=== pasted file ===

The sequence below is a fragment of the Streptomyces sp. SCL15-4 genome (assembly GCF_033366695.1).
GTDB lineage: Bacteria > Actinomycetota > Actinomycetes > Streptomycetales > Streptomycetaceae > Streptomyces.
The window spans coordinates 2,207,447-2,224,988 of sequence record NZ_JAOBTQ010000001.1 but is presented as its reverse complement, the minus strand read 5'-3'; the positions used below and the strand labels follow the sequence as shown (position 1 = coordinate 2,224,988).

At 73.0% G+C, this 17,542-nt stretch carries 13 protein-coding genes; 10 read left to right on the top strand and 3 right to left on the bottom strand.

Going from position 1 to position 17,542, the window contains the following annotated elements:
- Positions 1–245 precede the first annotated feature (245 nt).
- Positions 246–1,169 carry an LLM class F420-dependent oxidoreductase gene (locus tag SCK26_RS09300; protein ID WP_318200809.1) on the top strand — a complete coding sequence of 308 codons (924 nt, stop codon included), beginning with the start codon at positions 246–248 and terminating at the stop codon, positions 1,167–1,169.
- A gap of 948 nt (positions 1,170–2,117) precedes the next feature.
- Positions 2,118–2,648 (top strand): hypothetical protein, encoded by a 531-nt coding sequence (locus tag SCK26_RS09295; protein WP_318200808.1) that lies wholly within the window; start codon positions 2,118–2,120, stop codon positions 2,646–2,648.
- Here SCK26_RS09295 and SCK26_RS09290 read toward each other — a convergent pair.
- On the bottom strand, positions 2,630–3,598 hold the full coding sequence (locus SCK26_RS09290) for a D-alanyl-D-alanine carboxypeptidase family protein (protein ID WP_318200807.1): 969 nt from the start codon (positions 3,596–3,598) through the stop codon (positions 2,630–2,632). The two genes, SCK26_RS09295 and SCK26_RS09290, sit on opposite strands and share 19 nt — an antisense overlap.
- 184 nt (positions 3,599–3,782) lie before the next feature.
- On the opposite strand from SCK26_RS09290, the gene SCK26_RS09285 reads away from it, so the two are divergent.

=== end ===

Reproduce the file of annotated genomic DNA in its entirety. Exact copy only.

The sequence below is a fragment of the Streptomyces sp. SCL15-4 genome (assembly GCF_033366695.1).
GTDB lineage: Bacteria > Actinomycetota > Actinomycetes > Streptomycetales > Streptomycetaceae > Streptomyces.
The window spans coordinates 2,207,447-2,224,988 of sequence record NZ_JAOBTQ010000001.1 but is presented as its reverse complement, the minus strand read 5'-3'; the positions used below and the strand labels follow the sequence as shown (position 1 = coordinate 2,224,988).

At 73.0% G+C, this 17,542-nt stretch carries 13 protein-coding genes; 10 read left to right on the top strand and 3 right to left on the bottom strand.

Going from position 1 to position 17,542, the window contains the following annotated elements:
- Positions 1–245 precede the first annotated feature (245 nt).
- Positions 246–1,169 carry an LLM class F420-dependent oxidoreductase gene (locus tag SCK26_RS09300; protein ID WP_318200809.1) on the top strand — a complete coding sequence of 308 codons (924 nt, stop codon included), beginning with the start codon at positions 246–248 and terminating at the stop codon, positions 1,167–1,169.
- A gap of 948 nt (positions 1,170–2,117) precedes the next feature.
- Positions 2,118–2,648 (top strand): hypothetical protein, encoded by a 531-nt coding sequence (locus tag SCK26_RS09295; protein WP_318200808.1) that lies wholly within the window; start codon positions 2,118–2,120, stop codon positions 2,646–2,648.
- Here SCK26_RS09295 and SCK26_RS09290 read toward each other — a convergent pair.
- On the bottom strand, positions 2,630–3,598 hold the full coding sequence (locus SCK26_RS09290) for a D-alanyl-D-alanine carboxypeptidase family protein (protein ID WP_318200807.1): 969 nt from the start codon (positions 3,596–3,598) through the stop codon (positions 2,630–2,632). The two genes, SCK26_RS09295 and SCK26_RS09290, sit on opposite strands and share 19 nt — an antisense overlap.
- 184 nt (positions 3,599–3,782) lie before the next feature.
- On the opposite strand from SCK26_RS09290, the gene SCK26_RS09285 reads away from it, so the two are divergent.